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CCThomas 07-27-2008 10:07 PM

Growing a software RAID5 onto fewer, larger, drives?
 
I currently have a software RAID5 array made up of 8 500GB drives. The server is Ubuntu 8.04, running kernel 2.6.24. I need more space, but I can't add any more drives, so what I want to do is replace my 8 500GB drives with 5 1TB drives.

What I thought I could do is, one-by-one, replace 5 of the drives (letting the array resync onto the new drive before replacing the next one). Next, use the 'shrink' option of mdadm to reshuffle the contents of the array down onto the 5 drives.

However, even though mdadm is capable of growing a RAID5 onto more drives, I'm unable to find the documentation that made me think one could shrink an array on to fewer. So I'm beginning to doubt the feasability of this whole thing.

Can anyone say whether such a thing might be possible?

Thanks,
-Chris

syg00 07-27-2008 10:46 PM

Wouldn't you just set a drive to fail then remove it ???. If it were me I'd swap out one drive at a time - but be aware I'm not a user of software raid.

Edit: Go here. Looks like a current and maintained reference.

CCThomas 08-15-2008 12:50 AM

Quote:

Originally Posted by syg00 (Post 3228185)
Wouldn't you just set a drive to fail then remove it ???.

That doesn't reconfigure the array to run on one less drive - it just runs the array in degraded mode, without the extra drive of redundant information. You have to then replace the drive with another of equal or larger size, so that the redundant data can be reconstructed on it. So by itself, this doesn't do anything to reduce the number of required drives in the array.

It's looking like what I want is not possible - I took a look at the mdadm source, and it pretty clearly doesn't allow shrinking a raid5, even if the md driver might (which it probably doesn't right now).

slackman 08-15-2008 09:15 AM

if you have spare ports on sata? ide? controller then just set up another raid with 3 1tb copy data over and regrow. if no spare ports/controller, backup and redo. are you going to reuse the 500's? if the price is right i may be interested. LMK thanks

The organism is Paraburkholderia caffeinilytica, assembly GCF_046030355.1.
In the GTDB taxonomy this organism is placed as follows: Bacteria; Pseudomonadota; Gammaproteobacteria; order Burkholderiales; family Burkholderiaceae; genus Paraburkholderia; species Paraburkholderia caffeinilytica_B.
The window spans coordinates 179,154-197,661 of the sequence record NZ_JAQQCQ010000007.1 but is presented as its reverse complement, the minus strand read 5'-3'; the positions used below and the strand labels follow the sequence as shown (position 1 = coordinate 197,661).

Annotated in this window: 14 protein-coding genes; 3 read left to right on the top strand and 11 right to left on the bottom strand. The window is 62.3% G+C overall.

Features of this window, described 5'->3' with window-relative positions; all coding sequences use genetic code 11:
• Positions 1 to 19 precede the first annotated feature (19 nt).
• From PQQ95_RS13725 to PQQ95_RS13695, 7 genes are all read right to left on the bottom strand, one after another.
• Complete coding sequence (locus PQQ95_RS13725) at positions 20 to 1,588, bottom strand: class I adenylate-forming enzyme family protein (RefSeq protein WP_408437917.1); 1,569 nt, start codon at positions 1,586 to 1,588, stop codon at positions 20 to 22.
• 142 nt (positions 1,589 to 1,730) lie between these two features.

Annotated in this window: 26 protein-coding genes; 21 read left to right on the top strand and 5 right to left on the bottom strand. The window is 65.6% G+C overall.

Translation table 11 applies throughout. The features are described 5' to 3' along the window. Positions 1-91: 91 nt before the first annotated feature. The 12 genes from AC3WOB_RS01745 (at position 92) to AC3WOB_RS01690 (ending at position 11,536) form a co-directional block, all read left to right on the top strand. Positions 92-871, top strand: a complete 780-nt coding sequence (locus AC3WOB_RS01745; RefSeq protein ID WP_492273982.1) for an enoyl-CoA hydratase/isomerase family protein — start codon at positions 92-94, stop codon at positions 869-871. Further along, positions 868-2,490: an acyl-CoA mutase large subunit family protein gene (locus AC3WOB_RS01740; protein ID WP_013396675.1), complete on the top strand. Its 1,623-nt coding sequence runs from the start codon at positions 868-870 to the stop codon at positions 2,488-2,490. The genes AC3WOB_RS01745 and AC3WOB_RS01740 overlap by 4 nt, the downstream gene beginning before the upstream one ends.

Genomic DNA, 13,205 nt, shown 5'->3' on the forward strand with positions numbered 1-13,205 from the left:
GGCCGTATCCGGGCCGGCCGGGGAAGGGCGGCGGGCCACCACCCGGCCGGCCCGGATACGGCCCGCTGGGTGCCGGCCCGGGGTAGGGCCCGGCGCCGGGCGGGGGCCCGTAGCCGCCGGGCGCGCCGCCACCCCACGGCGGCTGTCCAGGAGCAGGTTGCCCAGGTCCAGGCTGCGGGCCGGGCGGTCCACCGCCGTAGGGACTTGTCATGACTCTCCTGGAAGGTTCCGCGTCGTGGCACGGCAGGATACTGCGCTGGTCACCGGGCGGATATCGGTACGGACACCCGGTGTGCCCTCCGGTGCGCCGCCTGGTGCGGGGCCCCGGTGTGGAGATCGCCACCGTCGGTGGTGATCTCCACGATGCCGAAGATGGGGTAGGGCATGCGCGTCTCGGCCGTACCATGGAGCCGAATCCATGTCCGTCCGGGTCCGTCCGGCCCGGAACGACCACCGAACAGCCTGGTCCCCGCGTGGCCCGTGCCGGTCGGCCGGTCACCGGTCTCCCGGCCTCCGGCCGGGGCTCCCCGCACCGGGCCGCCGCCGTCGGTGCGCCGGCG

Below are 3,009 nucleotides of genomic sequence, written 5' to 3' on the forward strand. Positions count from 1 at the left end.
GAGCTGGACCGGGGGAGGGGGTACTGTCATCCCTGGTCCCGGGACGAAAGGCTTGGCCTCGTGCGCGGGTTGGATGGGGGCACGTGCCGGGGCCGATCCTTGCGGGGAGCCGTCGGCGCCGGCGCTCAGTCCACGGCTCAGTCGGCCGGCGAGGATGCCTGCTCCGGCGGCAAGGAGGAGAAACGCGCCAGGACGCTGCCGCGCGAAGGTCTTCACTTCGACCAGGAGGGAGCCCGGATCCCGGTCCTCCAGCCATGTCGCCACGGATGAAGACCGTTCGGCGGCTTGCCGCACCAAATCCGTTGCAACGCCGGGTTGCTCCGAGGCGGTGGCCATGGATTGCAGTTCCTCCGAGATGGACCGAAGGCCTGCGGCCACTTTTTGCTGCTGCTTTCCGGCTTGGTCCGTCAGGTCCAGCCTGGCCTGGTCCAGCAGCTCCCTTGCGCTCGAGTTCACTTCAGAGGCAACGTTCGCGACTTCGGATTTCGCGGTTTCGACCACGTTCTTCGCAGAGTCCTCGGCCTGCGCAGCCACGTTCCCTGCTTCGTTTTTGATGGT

CCThomas 08-18-2008 03:06 AM

Quote:

Originally Posted by slackman (Post 3248556)
if you have spare ports on sata? ide? controller then just set up another raid with 3 1tb copy data over and regrow.

Unfortunately, I don't have any spare ports, otherwise I'd have done exactly that. Another option would be to build a second server with the 1TB drives, put it on the network, and copy the data over.

Either of those options would probably have been smarter than what I actually did, which was to partition each of my 1TB drives into a 500GB partition (the same as my original drives), and another 500GB partition. I swapped out some of the 500GB drives with the 1TB drives, adding the 1st partition of each into the array, and letting the array sync itself.

After my original array was fully healed and stable, I created a second RAID5 array on the 2nd partitions of the 1TB drives. When I need more space, I can swap in additional 1TB drives, growing the 2nd array each time.

This is less than ideal - I haven't actually succeeded in decreasing the number of drives. And now I have to manage 2 filesystems & worry about where I'll place each new bit of data. Maybe the next time I have to do a major capacity increase (2TB drives? 4TB?), I'll do the "right" thing.

Quote:

if no spare ports/controller, backup and redo.
That begs a really good question - how _does_ one back up 3.5TB of data? I'm not quite prepared to spend 2x on duplicate hard drives. Over my home DSL connection, it would take 3.5 years to upload it to an internet backup solution. Tape drives seem to cost $1000s.

I know, I'm being cheap. But there's nothing on the array that I don't still have the source media for, or a backup for the small subset of data that actually is irreplacable. So if my array were to be completely lost, I don't really lose anything but the time it would take to reload all the data.

ljwobker 01-12-2009 02:23 PM